The US dollar could strengthen once again, but policy tightening is well signalled, whilst missteps from the Trump administration have raised concerns about its ability to legislate for its pro-growth and pro-business agenda.

As the fundamental outlook has improved, with painful reforms in many countries now allowing them to benefit more fully from improving external factors, so currency volatility has declined.

This in turn has reduced fears regarding debt sustainability and a potential spike in defaults, due to mismatches between dollar-denominated liabilities and local currency-denominated assets - a fear we have long felt was misplaced.

The emerging market debt universe

The asset class consists of three types of exposure which have different risk profiles and a different regulatory capital treatment for insurers: US dollar-denominated government debt, local currency-denominated government debt, and corporate US dollar-denominated debt.

For example, actively managed local currency debt offers insurers without significant net currency risk genuine diversification and potential capital benefits under regulatory frameworks such as Solvency II.

Additionally, much of the EM debt universe is investment grade, meaning that insurers have access to plenty of opportunities without needing to increase credit risk exposure
(see chart).

Insulated from Brexit

EM countries should be relatively insulated from the implications of the UK's decision to leave the EU.

Click to enlarge The major exception is Eastern Europe, which is an integral part of the European manufacturing supply chain. For now, the region is benefiting from the broad upswing in regional growth, but if tariffs were introduced on exports to the UK, then demand could be negatively impacted.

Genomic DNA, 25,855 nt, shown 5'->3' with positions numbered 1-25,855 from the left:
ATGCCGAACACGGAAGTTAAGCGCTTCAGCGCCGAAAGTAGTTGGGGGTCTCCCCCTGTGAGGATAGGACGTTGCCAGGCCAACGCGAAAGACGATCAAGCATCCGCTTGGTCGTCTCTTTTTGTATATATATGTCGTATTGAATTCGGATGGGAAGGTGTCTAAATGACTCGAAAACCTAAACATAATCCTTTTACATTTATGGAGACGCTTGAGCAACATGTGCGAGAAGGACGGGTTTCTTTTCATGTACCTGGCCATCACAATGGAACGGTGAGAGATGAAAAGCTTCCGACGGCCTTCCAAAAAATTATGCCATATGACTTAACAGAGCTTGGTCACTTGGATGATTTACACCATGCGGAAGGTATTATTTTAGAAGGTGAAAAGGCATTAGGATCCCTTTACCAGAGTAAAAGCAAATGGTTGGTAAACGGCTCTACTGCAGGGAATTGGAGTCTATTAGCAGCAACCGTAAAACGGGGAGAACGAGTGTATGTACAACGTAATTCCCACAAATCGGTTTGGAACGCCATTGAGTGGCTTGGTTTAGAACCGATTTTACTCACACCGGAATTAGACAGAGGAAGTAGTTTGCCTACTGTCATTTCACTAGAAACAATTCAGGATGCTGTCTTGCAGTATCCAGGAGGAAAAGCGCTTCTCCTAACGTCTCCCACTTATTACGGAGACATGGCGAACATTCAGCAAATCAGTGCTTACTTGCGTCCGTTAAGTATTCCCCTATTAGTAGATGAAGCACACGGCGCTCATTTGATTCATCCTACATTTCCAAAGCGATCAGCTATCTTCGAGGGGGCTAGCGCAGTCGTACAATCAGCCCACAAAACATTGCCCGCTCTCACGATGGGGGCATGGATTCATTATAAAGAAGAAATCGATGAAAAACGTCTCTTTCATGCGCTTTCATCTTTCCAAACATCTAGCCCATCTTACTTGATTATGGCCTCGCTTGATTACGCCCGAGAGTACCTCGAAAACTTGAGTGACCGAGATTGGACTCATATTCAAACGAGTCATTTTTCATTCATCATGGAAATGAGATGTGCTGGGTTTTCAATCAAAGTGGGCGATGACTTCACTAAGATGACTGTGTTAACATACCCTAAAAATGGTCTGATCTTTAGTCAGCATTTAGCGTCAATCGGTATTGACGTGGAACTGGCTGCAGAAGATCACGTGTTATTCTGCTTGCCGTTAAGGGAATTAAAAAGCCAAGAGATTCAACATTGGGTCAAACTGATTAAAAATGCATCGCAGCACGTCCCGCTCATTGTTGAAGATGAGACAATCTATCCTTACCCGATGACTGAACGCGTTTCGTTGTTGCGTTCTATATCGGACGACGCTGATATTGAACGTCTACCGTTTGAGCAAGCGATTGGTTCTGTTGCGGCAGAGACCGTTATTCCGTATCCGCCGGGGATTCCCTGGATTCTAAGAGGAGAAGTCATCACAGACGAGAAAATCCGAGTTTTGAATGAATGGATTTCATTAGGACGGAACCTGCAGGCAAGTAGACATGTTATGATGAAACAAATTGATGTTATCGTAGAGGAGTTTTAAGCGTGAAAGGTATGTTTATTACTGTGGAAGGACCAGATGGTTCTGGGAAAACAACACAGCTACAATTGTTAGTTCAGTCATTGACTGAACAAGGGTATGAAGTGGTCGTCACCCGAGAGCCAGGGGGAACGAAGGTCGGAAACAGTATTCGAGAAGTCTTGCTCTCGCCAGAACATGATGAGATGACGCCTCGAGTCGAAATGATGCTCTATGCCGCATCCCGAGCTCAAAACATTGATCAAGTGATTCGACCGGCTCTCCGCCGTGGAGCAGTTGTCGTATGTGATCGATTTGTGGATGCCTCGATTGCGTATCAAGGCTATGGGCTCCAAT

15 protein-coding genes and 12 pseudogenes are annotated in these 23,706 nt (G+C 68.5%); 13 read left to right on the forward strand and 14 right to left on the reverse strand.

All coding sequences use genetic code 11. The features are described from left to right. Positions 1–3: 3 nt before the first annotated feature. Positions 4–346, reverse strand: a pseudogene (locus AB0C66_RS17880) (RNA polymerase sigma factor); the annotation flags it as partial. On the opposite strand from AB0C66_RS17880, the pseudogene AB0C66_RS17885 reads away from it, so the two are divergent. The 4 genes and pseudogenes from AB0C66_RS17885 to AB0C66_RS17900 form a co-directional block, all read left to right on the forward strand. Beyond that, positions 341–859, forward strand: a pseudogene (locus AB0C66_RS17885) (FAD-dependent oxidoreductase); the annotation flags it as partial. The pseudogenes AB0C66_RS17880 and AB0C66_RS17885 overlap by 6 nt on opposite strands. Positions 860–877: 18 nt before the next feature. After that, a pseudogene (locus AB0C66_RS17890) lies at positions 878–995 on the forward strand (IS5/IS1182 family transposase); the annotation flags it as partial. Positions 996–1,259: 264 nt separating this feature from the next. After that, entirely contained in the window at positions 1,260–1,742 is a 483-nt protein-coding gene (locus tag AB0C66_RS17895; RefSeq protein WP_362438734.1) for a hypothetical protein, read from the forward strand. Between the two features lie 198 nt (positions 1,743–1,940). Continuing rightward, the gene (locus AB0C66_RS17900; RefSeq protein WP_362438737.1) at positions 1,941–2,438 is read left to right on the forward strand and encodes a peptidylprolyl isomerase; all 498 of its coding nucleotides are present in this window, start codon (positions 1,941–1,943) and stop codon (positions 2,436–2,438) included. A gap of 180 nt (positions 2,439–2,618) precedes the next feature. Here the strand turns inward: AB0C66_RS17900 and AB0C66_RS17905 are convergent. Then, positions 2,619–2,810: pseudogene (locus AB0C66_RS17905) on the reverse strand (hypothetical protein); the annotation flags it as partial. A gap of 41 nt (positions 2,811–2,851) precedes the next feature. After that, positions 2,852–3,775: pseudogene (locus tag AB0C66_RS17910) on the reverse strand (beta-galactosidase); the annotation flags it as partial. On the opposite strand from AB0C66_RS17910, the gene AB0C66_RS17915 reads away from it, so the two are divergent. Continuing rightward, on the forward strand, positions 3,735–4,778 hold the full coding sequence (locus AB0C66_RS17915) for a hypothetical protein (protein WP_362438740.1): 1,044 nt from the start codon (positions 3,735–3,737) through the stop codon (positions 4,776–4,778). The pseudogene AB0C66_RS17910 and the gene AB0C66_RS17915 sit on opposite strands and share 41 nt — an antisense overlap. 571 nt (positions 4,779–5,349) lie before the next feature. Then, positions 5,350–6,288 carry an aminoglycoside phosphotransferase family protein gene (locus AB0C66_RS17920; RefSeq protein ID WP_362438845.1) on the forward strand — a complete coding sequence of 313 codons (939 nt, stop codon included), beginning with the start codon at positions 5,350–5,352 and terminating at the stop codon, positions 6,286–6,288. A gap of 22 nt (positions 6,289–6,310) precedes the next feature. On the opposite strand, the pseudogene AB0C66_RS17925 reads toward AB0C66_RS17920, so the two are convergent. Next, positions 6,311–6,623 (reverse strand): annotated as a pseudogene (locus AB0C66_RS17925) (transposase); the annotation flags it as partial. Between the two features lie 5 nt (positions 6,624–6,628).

Another argument, though, is that in order to remain competitive in that scenario, even more investment could be directed towards those lower cost countries from the core.

Asia and Latin America are both more insulated from events in Europe and the UK, with China and the US the key drivers for those regions. We believe that as the global economy shifts towards an increasingly tri-polar world, it will create investment opportunities.

Meanwhile, a very gradual normalisation of policy in the developed world, with the neutral level of interest rates believed to be well below historical levels, should continue to press investors into EM assets, particularly given the availability of significantly higher prospective yields for the same credit ratings as developed market equivalents.

Local rates markets also look attractive overall, while local currency will continue to move in step with global risk appetite, warranting a tactical approach.

As with all investments there are risks, which ironically look more centred on events in developed markets, such as the ongoing policy uncertainty in the US or the potential for early Italian elections.

Reconsidering allocations

In light of depressed long-term yields, insurers are reconsidering asset allocations to try to access higher returns without taking excessive risk.

EM debt may be one of the few asset classes that can achieve these conflicting aims, provided that exposures are managed appropriately with a focus on downside protection.

While some strategies combine exposure to different segments of the market as part of the total return approach, insurers' portfolios are still typically managed with reference to mainstream indices seeking to minimise tracking error.

In our view, a better strategy is to seek to harness the favourable characteristics exhibited by EM government and corporate debt issued in both local and hard currencies and target portfolio diversification, income generation and capital growth.

These types of approach can be aligned more closely with liabilities and tailored to specific risk requirements and objectives. They aim to enhance returns beyond traditional index allocations without being overly influenced by either US interest rate policy or moves in EM currencies.

Colm McDonagh is head of emerging market debt at Insight Investment

This article was published as part of issue Autumn 2017